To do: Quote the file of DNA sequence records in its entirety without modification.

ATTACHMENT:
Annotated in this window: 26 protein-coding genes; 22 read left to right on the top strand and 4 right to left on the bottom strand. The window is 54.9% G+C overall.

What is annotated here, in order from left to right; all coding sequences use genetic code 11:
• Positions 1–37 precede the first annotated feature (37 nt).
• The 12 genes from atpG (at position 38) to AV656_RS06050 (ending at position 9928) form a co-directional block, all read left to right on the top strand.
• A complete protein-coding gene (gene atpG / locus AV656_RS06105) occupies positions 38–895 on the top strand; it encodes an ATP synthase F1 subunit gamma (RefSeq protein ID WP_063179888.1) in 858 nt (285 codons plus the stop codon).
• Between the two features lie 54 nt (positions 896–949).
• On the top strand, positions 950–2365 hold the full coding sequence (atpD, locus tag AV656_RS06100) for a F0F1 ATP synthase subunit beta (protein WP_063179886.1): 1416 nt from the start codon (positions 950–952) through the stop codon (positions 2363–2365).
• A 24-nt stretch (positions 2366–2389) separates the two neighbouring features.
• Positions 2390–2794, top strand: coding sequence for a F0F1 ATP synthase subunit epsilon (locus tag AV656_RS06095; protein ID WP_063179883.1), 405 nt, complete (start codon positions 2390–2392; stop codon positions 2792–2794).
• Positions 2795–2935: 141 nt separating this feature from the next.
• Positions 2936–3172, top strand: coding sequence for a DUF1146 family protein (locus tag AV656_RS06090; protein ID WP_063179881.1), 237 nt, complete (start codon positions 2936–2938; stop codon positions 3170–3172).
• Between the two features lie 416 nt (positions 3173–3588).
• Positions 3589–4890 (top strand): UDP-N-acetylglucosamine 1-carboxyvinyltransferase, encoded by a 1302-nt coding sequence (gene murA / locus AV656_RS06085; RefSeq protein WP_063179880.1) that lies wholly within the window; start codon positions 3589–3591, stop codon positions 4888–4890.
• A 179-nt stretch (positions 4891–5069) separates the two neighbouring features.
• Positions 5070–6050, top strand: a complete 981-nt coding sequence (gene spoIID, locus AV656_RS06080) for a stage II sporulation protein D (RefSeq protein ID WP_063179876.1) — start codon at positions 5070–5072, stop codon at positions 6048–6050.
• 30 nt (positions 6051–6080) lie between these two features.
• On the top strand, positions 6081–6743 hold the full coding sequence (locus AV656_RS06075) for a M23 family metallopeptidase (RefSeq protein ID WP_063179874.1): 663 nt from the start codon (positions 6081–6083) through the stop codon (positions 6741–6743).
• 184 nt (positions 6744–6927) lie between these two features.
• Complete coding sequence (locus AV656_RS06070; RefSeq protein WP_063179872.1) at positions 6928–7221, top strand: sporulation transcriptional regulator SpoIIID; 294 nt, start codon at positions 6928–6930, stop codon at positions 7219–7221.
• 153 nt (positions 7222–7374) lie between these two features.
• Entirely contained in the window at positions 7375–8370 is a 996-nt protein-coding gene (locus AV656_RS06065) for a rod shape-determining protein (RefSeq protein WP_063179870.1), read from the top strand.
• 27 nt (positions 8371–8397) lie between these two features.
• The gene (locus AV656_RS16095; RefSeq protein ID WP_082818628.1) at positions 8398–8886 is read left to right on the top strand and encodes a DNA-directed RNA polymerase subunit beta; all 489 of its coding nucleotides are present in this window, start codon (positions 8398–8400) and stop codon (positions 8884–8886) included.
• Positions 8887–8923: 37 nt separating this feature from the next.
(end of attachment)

Annotated in this window: 26 protein-coding genes; 22 read left to right on the top strand and 4 right to left on the bottom strand. The window is 54.9% G+C overall.

What is annotated here, in order from left to right; all coding sequences use genetic code 11:
• Positions 1–37 precede the first annotated feature (37 nt).
• The 12 genes from atpG (at position 38) to AV656_RS06050 (ending at position 9928) form a co-directional block, all read left to right on the top strand.
• A complete protein-coding gene (gene atpG / locus AV656_RS06105) occupies positions 38–895 on the top strand; it encodes an ATP synthase F1 subunit gamma (RefSeq protein ID WP_063179888.1) in 858 nt (285 codons plus the stop codon).
• Between the two features lie 54 nt (positions 896–949).
• On the top strand, positions 950–2365 hold the full coding sequence (atpD, locus tag AV656_RS06100) for a F0F1 ATP synthase subunit beta (protein WP_063179886.1): 1416 nt from the start codon (positions 950–952) through the stop codon (positions 2363–2365).
• A 24-nt stretch (positions 2366–2389) separates the two neighbouring features.
• Positions 2390–2794, top strand: coding sequence for a F0F1 ATP synthase subunit epsilon (locus tag AV656_RS06095; protein ID WP_063179883.1), 405 nt, complete (start codon positions 2390–2392; stop codon positions 2792–2794).
• Positions 2795–2935: 141 nt separating this feature from the next.
• Positions 2936–3172, top strand: coding sequence for a DUF1146 family protein (locus tag AV656_RS06090; protein ID WP_063179881.1), 237 nt, complete (start codon positions 2936–2938; stop codon positions 3170–3172).
• Between the two features lie 416 nt (positions 3173–3588).
• Positions 3589–4890 (top strand): UDP-N-acetylglucosamine 1-carboxyvinyltransferase, encoded by a 1302-nt coding sequence (gene murA / locus AV656_RS06085; RefSeq protein WP_063179880.1) that lies wholly within the window; start codon positions 3589–3591, stop codon positions 4888–4890.
• A 179-nt stretch (positions 4891–5069) separates the two neighbouring features.
• Positions 5070–6050, top strand: a complete 981-nt coding sequence (gene spoIID, locus AV656_RS06080) for a stage II sporulation protein D (RefSeq protein ID WP_063179876.1) — start codon at positions 5070–5072, stop codon at positions 6048–6050.
• 30 nt (positions 6051–6080) lie between these two features.
• On the top strand, positions 6081–6743 hold the full coding sequence (locus AV656_RS06075) for a M23 family metallopeptidase (RefSeq protein ID WP_063179874.1): 663 nt from the start codon (positions 6081–6083) through the stop codon (positions 6741–6743).
• 184 nt (positions 6744–6927) lie between these two features.
• Complete coding sequence (locus AV656_RS06070; RefSeq protein WP_063179872.1) at positions 6928–7221, top strand: sporulation transcriptional regulator SpoIIID; 294 nt, start codon at positions 6928–6930, stop codon at positions 7219–7221.
• 153 nt (positions 7222–7374) lie between these two features.
• Entirely contained in the window at positions 7375–8370 is a 996-nt protein-coding gene (locus AV656_RS06065) for a rod shape-determining protein (RefSeq protein WP_063179870.1), read from the top strand.
• 27 nt (positions 8371–8397) lie between these two features.
• The gene (locus AV656_RS16095; RefSeq protein ID WP_082818628.1) at positions 8398–8886 is read left to right on the top strand and encodes a DNA-directed RNA polymerase subunit beta; all 489 of its coding nucleotides are present in this window, start codon (positions 8398–8400) and stop codon (positions 8884–8886) included.
• Positions 8887–8923: 37 nt separating this feature from the next.